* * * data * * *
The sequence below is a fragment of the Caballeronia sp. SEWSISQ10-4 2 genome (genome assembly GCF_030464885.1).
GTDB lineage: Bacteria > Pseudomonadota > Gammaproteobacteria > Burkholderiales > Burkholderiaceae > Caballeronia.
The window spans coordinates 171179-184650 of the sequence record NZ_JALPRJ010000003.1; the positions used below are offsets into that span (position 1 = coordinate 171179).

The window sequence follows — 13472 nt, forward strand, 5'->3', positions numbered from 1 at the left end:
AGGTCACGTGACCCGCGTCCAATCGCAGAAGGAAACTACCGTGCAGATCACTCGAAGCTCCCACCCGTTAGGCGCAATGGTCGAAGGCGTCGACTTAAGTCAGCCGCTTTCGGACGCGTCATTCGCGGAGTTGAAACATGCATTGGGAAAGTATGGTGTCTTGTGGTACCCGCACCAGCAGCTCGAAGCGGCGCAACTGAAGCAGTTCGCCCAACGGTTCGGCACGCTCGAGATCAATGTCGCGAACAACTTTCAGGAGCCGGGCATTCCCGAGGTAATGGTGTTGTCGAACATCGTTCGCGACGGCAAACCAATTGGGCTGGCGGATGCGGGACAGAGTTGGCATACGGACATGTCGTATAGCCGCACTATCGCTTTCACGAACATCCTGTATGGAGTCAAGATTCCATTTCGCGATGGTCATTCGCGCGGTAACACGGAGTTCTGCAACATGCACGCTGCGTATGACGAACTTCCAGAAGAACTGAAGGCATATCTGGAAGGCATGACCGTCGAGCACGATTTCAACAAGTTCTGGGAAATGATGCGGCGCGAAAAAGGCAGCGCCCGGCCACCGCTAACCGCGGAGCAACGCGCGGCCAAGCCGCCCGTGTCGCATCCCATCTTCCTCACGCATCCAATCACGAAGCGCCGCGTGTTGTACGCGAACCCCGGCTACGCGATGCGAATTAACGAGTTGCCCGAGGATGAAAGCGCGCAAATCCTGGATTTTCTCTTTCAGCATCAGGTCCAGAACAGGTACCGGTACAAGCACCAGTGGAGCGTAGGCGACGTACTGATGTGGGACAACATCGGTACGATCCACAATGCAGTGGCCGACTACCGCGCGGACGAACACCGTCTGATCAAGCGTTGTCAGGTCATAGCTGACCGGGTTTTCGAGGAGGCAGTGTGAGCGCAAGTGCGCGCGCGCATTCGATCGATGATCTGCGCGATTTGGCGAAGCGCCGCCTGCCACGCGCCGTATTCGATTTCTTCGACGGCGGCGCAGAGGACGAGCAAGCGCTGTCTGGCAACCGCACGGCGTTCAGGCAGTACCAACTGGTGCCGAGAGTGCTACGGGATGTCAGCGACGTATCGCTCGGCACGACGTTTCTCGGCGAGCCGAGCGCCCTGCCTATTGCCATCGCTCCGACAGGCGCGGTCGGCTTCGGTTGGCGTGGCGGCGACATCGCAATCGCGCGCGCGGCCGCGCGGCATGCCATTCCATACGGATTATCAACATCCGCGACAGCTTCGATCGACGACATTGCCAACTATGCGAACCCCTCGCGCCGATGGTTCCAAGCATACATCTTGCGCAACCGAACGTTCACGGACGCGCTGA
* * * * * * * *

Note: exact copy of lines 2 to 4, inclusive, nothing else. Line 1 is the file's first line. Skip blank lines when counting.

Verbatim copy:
GTDB lineage: Bacteria > Pseudomonadota > Gammaproteobacteria > Burkholderiales > Burkholderiaceae > Caballeronia.
The window spans coordinates 171179-184650 of the sequence record NZ_JALPRJ010000003.1; the positions used below are offsets into that span (position 1 = coordinate 171179).

The window sequence follows — 13472 nt, forward strand, 5'->3', positions numbered from 1 at the left end: